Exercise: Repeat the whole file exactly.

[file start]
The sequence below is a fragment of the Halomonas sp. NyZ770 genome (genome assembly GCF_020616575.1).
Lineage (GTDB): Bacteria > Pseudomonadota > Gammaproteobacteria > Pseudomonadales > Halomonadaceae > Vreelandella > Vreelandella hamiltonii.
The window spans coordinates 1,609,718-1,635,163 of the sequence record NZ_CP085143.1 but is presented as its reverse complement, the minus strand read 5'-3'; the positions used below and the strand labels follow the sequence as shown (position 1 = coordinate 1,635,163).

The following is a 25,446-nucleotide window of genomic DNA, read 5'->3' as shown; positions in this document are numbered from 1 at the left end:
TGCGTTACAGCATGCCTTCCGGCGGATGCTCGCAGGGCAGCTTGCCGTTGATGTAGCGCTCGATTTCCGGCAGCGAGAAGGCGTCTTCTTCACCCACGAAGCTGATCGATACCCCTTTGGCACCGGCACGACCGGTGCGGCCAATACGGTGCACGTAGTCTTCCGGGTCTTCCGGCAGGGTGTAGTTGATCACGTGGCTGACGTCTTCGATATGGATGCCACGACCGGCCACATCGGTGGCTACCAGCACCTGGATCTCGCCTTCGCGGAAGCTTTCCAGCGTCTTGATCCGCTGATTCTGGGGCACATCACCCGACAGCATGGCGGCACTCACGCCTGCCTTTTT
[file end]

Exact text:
The sequence below is a fragment of the Halomonas sp. NyZ770 genome (genome assembly GCF_020616575.1).
Lineage (GTDB): Bacteria > Pseudomonadota > Gammaproteobacteria > Pseudomonadales > Halomonadaceae > Vreelandella > Vreelandella hamiltonii.
The window spans coordinates 1,609,718-1,635,163 of the sequence record NZ_CP085143.1 but is presented as its reverse complement, the minus strand read 5'-3'; the positions used below and the strand labels follow the sequence as shown (position 1 = coordinate 1,635,163).

The following is a 25,446-nucleotide window of genomic DNA, read 5'->3' as shown; positions in this document are numbered from 1 at the left end:
TGCGTTACAGCATGCCTTCCGGCGGATGCTCGCAGGGCAGCTTGCCGTTGATGTAGCGCTCGATTTCCGGCAGCGAGAAGGCGTCTTCTTCACCCACGAAGCTGATCGATACCCCTTTGGCACCGGCACGACCGGTGCGGCCAATACGGTGCACGTAGTCTTCCGGGTCTTCCGGCAGGGTGTAGTTGATCACGTGGCTGACGTCTTCGATATGGATGCCACGACCGGCCACATCGGTGGCTACCAGCACCTGGATCTCGCCTTCGCGGAAGCTTTCCAGCGTCTTGATCCGCTGATTCTGGGGCACATCACCCGACAGCATGGCGGCACTCACGCCTGCCTTTTT